It's about building trust and human proximity where there is none. Especially in the digital sphere.

What do I recommend to you?


1. More personal - every customer is a person, not a target group, and employees are also allowed to step out of their neutral position and communicate with customers without fear, whether offline or online.

2. More direct - direct address, proactive - without inhibitions before a dialogue - that is what I often experience. Or why do you think breakfast guests in hotels are asked for their room number? Efficiency is always the first argument. But at this point you really have the opportunity to talk a) more directly and at the same time b) more personally with the guest.

3. More emotional & emphatic - feelings make us human, that creates trust. Compassion is especially important, especially now. Here is my advice again: My experience is that there is a lot of confusion about terms. What is empathic listening? What is the difference between emotion and feeling? I always incorporate this into my seminars.

4. More authentic - but in the right role and in the right film. Find a concept that fits your band. Roles - define them clearly. Don't leave it to chance at this point or entirely to the mood of your collaborators. My concept is very much based on that of Dr. Stefan Wachtel, he is the author of the book "Die Kunst des Authentischen: 67 Wege in den richtigen Film". We can discuss what your film could be in an individual meeting. The topic will also be part of a 2-day seminar with Stefan Wachtel. BRIEFING CUSTOMER EXECUTIVE MODE.

5. More secure - and this is where the executives among you come in - give your staff exactly the confidence you want them to inspire in the customers. Trust them. Let them try, become more courageous and thus step out of their comfort zone bit by bit. You will see that it supports a confident demeanour and pushes the natural communication with the customer in exactly the direction you want it to go.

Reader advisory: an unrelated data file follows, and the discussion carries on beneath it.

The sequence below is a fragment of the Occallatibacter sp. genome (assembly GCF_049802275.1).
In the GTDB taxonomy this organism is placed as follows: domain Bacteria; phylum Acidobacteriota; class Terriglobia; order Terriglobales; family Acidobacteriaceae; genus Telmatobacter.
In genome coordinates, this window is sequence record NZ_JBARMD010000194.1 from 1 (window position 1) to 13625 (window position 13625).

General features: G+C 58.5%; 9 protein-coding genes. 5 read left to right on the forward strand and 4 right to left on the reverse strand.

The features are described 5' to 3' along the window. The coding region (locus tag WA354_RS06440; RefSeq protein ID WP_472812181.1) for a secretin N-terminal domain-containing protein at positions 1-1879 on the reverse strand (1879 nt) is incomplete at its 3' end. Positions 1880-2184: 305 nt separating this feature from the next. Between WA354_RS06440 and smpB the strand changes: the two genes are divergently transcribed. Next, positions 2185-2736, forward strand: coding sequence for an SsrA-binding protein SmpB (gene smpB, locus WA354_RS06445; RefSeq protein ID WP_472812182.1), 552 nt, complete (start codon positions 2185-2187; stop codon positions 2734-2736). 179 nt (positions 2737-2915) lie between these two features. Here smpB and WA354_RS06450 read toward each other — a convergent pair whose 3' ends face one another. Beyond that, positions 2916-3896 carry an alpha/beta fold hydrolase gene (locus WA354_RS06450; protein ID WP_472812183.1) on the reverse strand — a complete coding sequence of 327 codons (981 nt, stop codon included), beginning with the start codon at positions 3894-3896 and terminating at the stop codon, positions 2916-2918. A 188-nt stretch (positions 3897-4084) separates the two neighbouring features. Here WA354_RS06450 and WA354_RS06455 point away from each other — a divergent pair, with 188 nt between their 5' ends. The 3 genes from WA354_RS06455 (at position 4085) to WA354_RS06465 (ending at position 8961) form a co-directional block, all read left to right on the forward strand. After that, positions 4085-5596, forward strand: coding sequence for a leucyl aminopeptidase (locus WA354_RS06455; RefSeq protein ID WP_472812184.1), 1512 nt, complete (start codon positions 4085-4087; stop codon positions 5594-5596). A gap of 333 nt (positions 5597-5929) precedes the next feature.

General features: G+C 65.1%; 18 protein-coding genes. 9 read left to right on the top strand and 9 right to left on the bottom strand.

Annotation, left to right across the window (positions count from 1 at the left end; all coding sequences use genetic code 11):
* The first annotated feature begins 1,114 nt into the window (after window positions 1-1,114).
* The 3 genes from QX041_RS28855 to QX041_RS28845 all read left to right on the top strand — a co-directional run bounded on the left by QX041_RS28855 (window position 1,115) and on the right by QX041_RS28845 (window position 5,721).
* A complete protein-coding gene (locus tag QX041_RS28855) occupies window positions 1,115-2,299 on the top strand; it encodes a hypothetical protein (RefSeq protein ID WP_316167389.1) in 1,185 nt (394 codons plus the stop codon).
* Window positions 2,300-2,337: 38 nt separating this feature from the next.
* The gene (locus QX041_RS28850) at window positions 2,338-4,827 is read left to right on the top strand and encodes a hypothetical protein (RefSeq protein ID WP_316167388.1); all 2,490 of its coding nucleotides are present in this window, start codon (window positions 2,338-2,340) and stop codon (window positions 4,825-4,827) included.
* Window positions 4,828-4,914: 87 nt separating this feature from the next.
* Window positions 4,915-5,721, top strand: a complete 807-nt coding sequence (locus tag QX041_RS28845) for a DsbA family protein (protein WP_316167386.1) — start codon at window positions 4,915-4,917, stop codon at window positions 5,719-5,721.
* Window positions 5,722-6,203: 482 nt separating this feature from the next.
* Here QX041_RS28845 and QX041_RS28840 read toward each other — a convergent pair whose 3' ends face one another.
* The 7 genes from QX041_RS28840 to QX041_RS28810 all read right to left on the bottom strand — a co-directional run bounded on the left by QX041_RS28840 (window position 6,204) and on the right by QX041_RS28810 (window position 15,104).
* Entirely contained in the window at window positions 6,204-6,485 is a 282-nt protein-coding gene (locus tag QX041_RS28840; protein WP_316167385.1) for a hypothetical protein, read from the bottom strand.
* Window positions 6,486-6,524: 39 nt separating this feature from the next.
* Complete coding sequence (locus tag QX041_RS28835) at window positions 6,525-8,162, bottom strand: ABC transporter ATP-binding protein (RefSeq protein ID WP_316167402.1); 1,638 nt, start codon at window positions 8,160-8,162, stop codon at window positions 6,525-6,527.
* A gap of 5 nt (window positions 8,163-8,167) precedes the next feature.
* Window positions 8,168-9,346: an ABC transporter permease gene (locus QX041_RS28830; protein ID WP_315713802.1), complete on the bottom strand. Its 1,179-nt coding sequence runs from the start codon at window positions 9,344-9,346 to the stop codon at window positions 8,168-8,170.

In concrete terms: Objectivity will not get us anywhere now.

Communication models must also always be adapted to the respective time. Especially now, Corona-conditioned - go into detail and be aware:.



70 per cent of customers want to deal with brands and buy from those who understand them.

1.Defines interactive points along the customer journey, AI and analogue. Where do they meet? Decide what makes sense for you to also use digitalisation?

Example Majestella Live Chat - Real difference to the bot

2. Involve everyone - not just the customer service team. Try it out. Let employees talk about it, let them handle difficult situations, because they need to e


xperience it live. Instead of taking them on board, let them build the boat themselves. Let them really feel what a satisfied customer feels like in conversation.

3. Practices - training - practice, practice, practice - not just once in a while, but permanently. Have templates, training plans and above all a sustainable training programme. Because there is no such thing as natural talent in communication and rhetoric. Every speech, every customer or sales talk has to be practised.


Ask these seven questions:


  1. Do you have a communication guideline for your brand?

  2. Does the digital way of communicating, for example through bots, match the analogue world, i.e. your employees?

  3. Do you speak the same language in all channels and at all touchpoints?

  4. Have you discussed and analysed the experiences and lessons learned during the pandemic with your team and then applied them to your processes?

  5. What specific message are you currently sending with each customer contact? Are your staff sufficiently trained?

  6. Are they open and ready for this natural relationship building?

  7. Do the talent profiles you use to select your staff match your communication?